YOU CAN CREATE YOUR OWN WORLD IF YOU REALLY BELIEVE YOU CAN,” says designer Jane Booke. “Women deserve clothing that’s all about fantasy.” A slender 39-year-old with flowing auburn hair, Booke doesn’t hesitate to practice what she preaches. Often, visitors to her Los Angeles studio find her dressed à la Glinda in a diaphanous, floor-length gown and antique tiara. It’s a look that has earned her a cadre of devotees, including Sharon Stone, Patricia Arquette and Melanie Griffith. “Her clothes are so romantic,” says Jennifer Aniston, a fan of Booke’s Renaissance-inspired velvet capes and chiffon dresses. “They make you feel like a fairy.”
While other designers struggle to stay abreast of breaking trends, Booke has built her success—prices range from $600 to $2,000 for such staples as her Castle gowns (eight yards of cascading velvet and silk brocade) and silk charmeuse frocks—on one premise: Even grown women like to play princess. Just ask Aniston, who went slack-jawed the first time she saw a Booke creation. “It was on my manager, and she looked like Rapunzel,” she says. “I thought, ‘Whoa! Where did she get that?’ ”
“Stars love Jane’s designs because they’re lush and beautiful,” says Los Angeles fashion stylist Vivian Turner. “When you wear them, women literally stop you on the street. And men suddenly want to open doors for you.”
The Dallas-born designer’s affinity for fantasy began as a teen. After her parents (father Stephen Booke owns a financial public-relations firm; mother Ruth is a homemaker) divorced when she was 10, Jane went to live with her mother, who married George Kennedy, a renowned geophysicist. The family moved to a seven-acre estate in Bel Air, Calif., where such eclectic guests as Irving Stone, Georgia O’Keeffe and Mae West would often visit. When they weren’t entertaining, Booke’s mother and stepfather were jet-setting. “It was a lonely situation with them always traveling,” says Booke, whose two older siblings were away at college. “So I escaped by painting and playing the piano and guitar.”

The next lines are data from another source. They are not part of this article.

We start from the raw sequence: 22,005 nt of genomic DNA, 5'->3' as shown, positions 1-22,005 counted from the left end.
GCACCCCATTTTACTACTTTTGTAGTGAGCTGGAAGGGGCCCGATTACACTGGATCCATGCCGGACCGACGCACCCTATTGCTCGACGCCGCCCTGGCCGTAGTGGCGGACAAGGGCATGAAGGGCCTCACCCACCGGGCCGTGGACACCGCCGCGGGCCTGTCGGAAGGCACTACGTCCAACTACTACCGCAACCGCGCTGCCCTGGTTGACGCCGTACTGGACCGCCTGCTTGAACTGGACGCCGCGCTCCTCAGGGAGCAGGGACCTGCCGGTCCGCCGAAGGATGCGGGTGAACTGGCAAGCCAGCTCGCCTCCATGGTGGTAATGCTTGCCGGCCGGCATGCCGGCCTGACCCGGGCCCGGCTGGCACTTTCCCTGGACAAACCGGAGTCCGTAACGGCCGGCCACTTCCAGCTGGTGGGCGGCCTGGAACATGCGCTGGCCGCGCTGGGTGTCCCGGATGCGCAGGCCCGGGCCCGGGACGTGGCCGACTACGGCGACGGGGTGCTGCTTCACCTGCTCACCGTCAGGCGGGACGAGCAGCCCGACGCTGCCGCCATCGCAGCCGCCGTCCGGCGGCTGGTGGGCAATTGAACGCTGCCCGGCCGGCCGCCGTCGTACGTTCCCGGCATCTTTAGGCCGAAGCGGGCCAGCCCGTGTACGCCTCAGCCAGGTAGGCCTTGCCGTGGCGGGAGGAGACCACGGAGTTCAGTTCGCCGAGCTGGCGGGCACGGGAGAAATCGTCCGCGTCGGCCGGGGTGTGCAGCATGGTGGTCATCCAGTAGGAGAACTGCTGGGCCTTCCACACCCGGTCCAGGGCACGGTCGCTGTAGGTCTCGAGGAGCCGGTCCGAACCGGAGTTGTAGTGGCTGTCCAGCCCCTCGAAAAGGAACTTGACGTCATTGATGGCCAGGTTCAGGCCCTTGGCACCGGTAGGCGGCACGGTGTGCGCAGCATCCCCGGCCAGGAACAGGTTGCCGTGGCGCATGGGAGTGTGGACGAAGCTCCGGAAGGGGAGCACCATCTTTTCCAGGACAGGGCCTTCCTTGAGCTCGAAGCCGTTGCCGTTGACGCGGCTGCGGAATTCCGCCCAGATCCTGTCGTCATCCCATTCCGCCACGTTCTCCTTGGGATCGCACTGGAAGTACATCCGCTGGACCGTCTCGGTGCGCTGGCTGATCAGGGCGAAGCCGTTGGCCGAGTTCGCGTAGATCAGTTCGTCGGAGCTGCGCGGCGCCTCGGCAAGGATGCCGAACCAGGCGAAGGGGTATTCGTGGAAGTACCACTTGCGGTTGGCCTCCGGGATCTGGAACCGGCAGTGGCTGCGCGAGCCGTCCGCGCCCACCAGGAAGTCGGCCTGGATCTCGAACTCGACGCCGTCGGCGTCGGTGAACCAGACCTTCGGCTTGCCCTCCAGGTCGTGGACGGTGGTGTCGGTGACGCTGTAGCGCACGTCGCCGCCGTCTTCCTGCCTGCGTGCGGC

As a teenager, Booke began accompanying her father on summer sojourns to France and England, where she began collecting antique chiffon dresses. “They would fall apart the minute you put them on,” she recalls. “So I figured I could start making my own.” Later, at Beverly Hills High, she distinguished herself from her preppy peers by wearing wild vintage duds and platform heels. “By 15, she was hipper than everyone else,” says her sister, Jacqueline Bucelli, 46, a San Francisco agent for hairstylists, makeup artists and fashion stylists.
Despite her sense of style, Booke hadn’t yet found her calling. After graduating in 1973, she formed a local rock band called Sleeping Beauty. The lead singer, she also made the band’s stage clothes, turning herself, she says, into a “rock-and-roll version of Juliet.” But by 1987, both the band and Booke’s first marriage had fallen apart. Three years later she wed Jim Cregan, now 50, a record producer and songwriter, and that same year gave birth to their daughter Camille.
Ironically it was Booke’s decision to be a stay-at-home mom that kicked off her career. With time to sew her own clothes (“I never liked what I found in the stores”), she began stocking her closet in earnest. At a friend’s wedding in 1993, wearing her own silk charmeuse-and-brocade creation, she was asked by another guest—owner of the hip L.A. boutique Comme Des Fous—if she could see her collection. With only her wardrobe to show, Booke landed her first order. Soon, such shops as Henri Bendel and Fred Segal were calling, along with early clients Laura Dern and Anne Archer.
Now living in a three-bedroom cottage in L.A.’s Laurel Canyon, Booke has created a home as fanciful as her clothes. The canopy bed she shares with Cregan is draped in white mosquito netting and faux garland vines, and fairy knick-knacks abound. “My interest started with Tinkerbell and went on from there,” she says. Booke, who recently finished a second, higher-end line of medieval clothes and jewelry, admits her designs can be “over the top” but offers no apologies. “Life would be incredible if every time you walked down the street you saw a princess,” she says. “As far as I’m concerned, that would be a perfect world.”
STEVEN COJOCARU in Los Angeles